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Those Germans sure know how to make an elegant IF transformers. 

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The rod on the right is stuck. 

IMG_5203.JPG (785013 bytes) IMG_5204.JPG (1039697 bytes)

A good flush does not work. 

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Nor does a good scrubbing. 

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Sand off the corrosion from the top of shaft, No go. 

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Now for the drill bit.  

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It scraped off some rough spots.  

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The shaft now moves easily. This is Caig Fader Lube. 

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This lube is used on slider pots.  I works great on the brass to plastic interface. 

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Just like new!

It has been re-installed and works great with the treble control. It only retracts about 1/8 inch.  

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All caps have been replaced, all resistors tested. 

FM tunerIMG_5215.JPG (882998 bytes)

All good inside.  I re-tensioned the tube socket.  The pins were loose. 

IMG_5216.JPG (930790 bytes)

Clean.  No paper caps here. All resistors test good and in tolerance. 

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This socket has been rewired to accommodate an EM80.  The EM80 has the same electrical/performance specs as the original EM85.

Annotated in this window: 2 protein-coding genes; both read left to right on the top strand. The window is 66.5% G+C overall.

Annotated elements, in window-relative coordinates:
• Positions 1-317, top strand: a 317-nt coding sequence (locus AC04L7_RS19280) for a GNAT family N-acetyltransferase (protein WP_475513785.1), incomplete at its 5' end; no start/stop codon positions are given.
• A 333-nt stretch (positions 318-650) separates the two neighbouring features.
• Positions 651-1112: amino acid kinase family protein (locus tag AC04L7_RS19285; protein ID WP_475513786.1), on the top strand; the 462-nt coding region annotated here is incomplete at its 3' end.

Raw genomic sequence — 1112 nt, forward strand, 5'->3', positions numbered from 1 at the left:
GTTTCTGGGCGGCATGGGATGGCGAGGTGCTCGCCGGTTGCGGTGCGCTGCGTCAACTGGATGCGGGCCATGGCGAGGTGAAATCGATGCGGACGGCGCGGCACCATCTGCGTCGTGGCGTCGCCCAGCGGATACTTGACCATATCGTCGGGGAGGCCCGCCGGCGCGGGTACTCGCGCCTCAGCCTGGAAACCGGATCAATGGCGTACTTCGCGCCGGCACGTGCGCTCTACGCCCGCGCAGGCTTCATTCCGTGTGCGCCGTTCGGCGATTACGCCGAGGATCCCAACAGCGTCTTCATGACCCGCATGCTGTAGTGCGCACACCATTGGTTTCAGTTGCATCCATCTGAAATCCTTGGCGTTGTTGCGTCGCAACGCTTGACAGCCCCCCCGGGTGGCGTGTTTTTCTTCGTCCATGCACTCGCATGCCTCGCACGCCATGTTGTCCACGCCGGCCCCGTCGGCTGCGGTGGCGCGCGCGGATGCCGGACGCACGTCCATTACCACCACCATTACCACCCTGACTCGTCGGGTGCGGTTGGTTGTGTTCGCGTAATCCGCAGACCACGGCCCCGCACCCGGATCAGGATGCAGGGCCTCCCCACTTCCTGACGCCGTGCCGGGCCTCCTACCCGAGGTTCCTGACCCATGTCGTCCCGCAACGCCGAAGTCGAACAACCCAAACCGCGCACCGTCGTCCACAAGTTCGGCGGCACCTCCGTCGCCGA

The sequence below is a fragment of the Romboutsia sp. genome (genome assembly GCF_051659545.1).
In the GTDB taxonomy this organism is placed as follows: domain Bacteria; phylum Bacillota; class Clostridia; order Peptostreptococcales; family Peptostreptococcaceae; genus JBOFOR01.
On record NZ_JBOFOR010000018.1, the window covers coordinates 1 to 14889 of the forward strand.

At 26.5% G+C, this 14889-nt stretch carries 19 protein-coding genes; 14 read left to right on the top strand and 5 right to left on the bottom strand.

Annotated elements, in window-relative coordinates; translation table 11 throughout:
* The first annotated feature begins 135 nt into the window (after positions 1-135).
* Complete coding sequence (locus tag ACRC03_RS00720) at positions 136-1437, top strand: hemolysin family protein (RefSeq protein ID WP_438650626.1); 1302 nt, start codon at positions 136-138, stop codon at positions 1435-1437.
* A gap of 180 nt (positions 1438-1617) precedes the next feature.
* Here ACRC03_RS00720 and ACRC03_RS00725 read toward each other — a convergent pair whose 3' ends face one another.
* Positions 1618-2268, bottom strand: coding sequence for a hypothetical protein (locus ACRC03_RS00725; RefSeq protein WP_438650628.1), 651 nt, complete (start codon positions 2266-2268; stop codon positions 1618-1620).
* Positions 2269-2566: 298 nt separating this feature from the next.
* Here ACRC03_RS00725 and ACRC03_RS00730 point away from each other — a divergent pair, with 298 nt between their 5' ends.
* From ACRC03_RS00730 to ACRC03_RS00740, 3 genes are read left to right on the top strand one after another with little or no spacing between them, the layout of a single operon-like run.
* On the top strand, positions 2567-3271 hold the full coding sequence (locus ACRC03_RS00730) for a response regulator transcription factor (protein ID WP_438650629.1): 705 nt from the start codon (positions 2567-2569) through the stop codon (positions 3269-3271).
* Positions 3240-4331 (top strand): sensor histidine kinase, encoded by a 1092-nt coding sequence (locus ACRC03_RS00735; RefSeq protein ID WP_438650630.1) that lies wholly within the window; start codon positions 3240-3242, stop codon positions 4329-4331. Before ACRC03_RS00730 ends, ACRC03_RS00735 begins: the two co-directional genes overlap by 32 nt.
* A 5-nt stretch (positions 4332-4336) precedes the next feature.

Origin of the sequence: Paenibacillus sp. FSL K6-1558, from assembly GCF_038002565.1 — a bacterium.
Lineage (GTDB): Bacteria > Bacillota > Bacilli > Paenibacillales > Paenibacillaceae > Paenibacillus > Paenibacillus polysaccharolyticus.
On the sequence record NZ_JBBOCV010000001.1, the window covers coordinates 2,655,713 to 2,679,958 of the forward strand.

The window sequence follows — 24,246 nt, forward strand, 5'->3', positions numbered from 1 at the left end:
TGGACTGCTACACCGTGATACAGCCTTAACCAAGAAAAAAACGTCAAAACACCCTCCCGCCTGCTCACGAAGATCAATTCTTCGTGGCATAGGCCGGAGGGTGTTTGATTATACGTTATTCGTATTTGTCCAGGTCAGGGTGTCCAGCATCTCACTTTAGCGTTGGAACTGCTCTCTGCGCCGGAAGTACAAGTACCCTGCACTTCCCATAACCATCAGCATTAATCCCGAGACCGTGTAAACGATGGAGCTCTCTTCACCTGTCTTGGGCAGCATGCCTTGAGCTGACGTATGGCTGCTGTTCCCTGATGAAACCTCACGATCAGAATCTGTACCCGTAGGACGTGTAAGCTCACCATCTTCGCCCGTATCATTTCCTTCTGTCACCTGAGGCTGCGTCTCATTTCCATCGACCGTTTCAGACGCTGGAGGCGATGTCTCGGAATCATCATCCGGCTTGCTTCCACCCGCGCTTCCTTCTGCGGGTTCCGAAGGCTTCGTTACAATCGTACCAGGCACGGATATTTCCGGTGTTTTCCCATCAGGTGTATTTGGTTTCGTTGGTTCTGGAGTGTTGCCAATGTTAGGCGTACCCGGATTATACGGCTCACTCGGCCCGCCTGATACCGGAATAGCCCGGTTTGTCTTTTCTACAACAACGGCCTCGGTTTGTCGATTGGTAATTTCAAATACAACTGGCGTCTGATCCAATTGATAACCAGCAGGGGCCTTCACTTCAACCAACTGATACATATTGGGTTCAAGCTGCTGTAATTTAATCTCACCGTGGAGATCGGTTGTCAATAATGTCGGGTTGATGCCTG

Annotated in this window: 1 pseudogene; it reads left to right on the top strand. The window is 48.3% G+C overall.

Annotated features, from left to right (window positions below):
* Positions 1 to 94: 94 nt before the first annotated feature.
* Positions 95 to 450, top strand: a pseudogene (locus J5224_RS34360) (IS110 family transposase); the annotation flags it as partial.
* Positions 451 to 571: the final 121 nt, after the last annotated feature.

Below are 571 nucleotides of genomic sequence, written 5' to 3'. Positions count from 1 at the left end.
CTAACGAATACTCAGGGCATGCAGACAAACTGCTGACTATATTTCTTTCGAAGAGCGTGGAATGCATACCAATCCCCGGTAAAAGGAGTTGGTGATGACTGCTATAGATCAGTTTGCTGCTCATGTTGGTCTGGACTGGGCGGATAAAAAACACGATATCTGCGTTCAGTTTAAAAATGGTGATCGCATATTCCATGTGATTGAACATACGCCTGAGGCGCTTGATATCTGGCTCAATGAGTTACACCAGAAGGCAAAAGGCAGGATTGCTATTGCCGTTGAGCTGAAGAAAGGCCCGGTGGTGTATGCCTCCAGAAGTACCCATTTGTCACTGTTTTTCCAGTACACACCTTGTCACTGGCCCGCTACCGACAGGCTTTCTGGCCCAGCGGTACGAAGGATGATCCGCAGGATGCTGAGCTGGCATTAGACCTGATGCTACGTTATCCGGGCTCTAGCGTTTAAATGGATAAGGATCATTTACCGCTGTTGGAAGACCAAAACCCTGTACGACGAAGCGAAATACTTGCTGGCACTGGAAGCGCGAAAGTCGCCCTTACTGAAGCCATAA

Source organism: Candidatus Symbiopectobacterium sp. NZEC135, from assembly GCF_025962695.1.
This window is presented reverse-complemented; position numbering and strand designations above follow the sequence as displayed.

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Time for a clean up!  Wipe on Clorox Clean Up.  

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This is a deep untreated scratch into the wood.  It was darkened with a stain pen.  

  The Tweeter received an internal overhaul. 

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You can't hear this picture but trust me, it sounds great!

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New plumber's washers used on the chassis retaining bolts. It isolates the metal chassis from the wood cabinet (a little bit). 

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The speaker selector needed the wiper contacts burnished.  Several on the chassis cleaning attempts did not get rid of an intermittent problem.  It is all gone now!